Twelve Republican governors responded to the terrorist attacks in Paris by announcing they would refuse to allow refugees from Syria to be resettled in their states.

Governors from Alabama, Michigan, Texas, Arkansas, Louisiana, Mississippi, Massachusetts, Indiana, Illinois, Ohio, Florida, and North Carolina all said their states would not participate in the planned relocation of 10,000 refugees from war-torn Syria that President Obama announced in September.

None of the GOP governors actually have the power to keep refugees out, as it’s up to the federal government to take them in.

(4/4) The whole purpose of my trip to Turkey and Jordan was to interview refugees who had been approved for American resettlement. So when this couple showed me the letter saying they’d been ‘deferred,’ I was a bit confused. But I continued the interview anyway. As I learned the rest of the couple’s story, I noticed my UNHCR facilitator typing on her phone. After a few minutes, she came over to me and showed me the screen. It was a text message from the main office. It said: ‘They’ve been approved. Would you care to tell them?’ So it was my great honor to inform this couple that they were going to America. This portrait was taken thirty seconds after they learned the news. (Gaziantep, Turkey)


9 Photos That Capture What It Means For America To Show Compassion For Refugees

The United States has long taken in refugees from around the world, resettling more people than any other country — a fact that may not seem obvious in the current political atmosphere.

In the latest struggle for the country to lay out its welcome mat, many U.S. state governors have said they’re unwilling to let Syrian refugees into the country because of the perceived national security threat that they may pose, citing the recent attacks in Paris and Beirut. On Thursday, the U.S. House overwhelmingly passed a bill aimed at halting refugees from entering the country. New Jersey Gov. Chris Christie ® went so far as to say that the country should not accept orphans under the age of five who are seeking asylum.

I’ve just returned from a trip to Jordan and Turkey, where I had the unique opportunity to interview twelve Syrian families that have been cleared for resettlement in America. These families have just reached the finish line of a multi-year screening process, and it was quite an emotional experience to meet with them at this juncture. The life of a refugee in America is by no means easy. But for these families, their resettlement has finally brought the possibility of an end to years of intense hardship. I’m very much looking forward to sharing their stories with you over the coming days.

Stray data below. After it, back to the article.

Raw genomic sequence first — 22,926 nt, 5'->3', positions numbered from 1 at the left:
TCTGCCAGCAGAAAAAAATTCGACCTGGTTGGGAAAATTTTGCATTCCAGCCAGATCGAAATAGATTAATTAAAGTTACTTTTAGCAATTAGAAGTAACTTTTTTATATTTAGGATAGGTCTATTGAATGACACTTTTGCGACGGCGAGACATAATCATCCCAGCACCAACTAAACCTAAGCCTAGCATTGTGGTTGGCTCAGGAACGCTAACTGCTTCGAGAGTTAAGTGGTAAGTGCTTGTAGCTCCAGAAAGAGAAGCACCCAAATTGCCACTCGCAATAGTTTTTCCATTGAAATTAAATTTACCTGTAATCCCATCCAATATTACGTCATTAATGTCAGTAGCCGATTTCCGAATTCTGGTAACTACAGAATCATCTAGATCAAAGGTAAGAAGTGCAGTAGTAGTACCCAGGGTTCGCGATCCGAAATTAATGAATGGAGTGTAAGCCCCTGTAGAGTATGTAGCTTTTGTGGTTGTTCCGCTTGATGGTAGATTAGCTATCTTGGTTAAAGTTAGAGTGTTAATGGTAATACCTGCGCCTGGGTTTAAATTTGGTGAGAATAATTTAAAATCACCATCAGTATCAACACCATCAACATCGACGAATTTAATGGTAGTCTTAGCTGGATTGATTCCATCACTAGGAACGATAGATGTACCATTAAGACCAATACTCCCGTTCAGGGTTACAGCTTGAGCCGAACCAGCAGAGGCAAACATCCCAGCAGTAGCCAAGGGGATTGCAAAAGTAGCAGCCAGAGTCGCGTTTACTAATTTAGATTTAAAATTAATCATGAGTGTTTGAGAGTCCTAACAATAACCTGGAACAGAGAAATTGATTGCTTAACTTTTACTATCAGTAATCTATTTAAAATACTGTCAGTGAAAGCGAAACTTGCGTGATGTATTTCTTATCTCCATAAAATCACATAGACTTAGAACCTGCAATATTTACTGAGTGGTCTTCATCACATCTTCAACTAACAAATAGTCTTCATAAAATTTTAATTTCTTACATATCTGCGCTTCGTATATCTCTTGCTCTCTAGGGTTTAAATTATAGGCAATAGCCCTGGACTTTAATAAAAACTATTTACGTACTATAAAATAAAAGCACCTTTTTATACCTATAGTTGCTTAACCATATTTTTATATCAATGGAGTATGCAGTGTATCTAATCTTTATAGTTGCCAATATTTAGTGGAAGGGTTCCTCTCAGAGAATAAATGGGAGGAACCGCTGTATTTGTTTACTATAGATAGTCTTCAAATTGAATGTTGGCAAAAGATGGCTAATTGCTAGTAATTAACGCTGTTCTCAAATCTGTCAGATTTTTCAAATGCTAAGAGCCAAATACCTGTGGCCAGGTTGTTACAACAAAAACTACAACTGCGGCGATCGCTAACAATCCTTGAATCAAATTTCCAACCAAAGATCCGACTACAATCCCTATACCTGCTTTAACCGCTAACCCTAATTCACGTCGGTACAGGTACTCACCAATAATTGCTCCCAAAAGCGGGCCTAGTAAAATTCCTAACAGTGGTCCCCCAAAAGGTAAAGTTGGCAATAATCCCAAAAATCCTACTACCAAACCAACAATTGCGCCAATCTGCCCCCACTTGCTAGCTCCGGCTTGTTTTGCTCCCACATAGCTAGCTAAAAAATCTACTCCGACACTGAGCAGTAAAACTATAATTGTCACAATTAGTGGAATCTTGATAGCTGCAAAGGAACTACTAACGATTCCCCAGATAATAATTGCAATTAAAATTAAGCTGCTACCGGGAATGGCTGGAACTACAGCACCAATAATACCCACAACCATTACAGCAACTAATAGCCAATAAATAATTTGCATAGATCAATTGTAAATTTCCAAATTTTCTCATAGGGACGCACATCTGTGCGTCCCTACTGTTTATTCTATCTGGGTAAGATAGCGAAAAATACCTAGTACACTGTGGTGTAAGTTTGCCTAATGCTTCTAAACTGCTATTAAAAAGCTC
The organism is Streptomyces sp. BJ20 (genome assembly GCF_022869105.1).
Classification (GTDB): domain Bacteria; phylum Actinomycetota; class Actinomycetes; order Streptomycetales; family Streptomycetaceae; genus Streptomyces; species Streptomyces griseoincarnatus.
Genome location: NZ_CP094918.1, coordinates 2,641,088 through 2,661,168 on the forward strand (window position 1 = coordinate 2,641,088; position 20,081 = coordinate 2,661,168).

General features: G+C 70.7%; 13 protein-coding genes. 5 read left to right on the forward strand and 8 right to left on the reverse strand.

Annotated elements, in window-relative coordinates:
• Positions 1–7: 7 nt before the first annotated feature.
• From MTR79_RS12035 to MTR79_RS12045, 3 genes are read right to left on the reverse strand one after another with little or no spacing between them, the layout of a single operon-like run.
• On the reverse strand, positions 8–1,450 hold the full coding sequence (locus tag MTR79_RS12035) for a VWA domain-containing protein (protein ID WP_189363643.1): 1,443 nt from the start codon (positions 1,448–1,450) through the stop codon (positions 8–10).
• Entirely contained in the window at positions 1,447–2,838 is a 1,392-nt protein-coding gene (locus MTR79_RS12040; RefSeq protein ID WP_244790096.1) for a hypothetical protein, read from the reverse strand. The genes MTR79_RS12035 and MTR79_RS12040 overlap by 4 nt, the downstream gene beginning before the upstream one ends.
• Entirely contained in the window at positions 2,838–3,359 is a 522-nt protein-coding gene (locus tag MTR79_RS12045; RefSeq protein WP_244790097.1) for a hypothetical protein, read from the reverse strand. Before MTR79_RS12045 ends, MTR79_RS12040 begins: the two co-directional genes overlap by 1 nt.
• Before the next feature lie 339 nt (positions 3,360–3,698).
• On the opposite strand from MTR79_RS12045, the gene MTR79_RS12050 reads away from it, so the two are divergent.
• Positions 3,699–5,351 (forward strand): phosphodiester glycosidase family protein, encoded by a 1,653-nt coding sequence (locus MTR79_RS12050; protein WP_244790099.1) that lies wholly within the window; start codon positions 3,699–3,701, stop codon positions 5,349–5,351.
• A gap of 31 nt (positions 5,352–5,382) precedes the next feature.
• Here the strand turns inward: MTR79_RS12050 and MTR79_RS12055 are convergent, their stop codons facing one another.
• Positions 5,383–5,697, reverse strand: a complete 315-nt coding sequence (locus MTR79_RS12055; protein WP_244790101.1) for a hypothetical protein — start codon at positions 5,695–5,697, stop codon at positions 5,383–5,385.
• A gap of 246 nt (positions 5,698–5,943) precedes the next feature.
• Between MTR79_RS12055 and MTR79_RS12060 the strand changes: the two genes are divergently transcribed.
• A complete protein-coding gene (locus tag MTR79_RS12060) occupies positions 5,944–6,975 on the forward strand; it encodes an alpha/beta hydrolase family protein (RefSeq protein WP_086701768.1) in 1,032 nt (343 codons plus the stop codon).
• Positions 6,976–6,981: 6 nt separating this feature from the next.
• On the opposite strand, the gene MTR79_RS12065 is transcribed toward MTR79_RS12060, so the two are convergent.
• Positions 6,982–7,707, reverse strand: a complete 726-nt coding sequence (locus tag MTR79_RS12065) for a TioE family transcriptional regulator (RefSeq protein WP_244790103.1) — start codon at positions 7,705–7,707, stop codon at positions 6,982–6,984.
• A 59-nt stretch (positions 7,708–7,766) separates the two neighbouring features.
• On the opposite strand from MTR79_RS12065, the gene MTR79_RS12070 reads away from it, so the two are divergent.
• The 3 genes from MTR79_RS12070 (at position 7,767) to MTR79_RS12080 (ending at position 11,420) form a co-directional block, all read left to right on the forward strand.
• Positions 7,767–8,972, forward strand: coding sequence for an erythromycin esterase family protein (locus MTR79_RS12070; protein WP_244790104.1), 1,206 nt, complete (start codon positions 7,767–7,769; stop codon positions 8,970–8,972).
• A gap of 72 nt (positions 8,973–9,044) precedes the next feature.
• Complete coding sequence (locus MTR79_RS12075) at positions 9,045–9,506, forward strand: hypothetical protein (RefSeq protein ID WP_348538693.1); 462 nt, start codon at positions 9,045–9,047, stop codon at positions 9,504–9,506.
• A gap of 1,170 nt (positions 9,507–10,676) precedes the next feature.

Ten of the many descendants of Tom White Shirt (click through for names and ages). Portraits by Benjamin Rasmussen for The Wall Street Journal.

Tom White Shirt was an Arapaho boy taken from the plunder at Sand Creek, paraded about before the media, and eventually resettled in Oklahoma. Michael Allen recounts the boy’s story while investigating his own ancestor’s role in the 1864 Sand Creek massacre.

Canada Took In 25,000 Syrian Refugees In Four Months. The U.S. Accepted 841 In Five Months

The Canadian government fulfilled a promise on Monday that it would resettle 25,000 Syrian refugees, just two months later than the originally proposed deadline. The program was launched in November 2015 after Canadian Prime Minister Justin Trudeau took office and was set to be completed before the turn of the new year. Meanwhile, President Barack Obama vowed to take in 10,000 Syrian refugees for the 2016 fiscal year (which starts in October 2015). Since that date, however, the United States has only accepted 841 Syrian refugees.

Canada Took In More Syrian Refugees In Four Months Than The U.S. Will By The End Of 2016

“…Only 18 months after Partially Deceased Syndrome sufferers were resettled, the discovery of an another Undead Liberation Army safe house will inevitably raise more fears amongst the Living, and further strain community relations. Following on from the aborted attack at Eastfield Shopping Centre, Partially Deceased organizations are distancing themselves from these extremist factions.”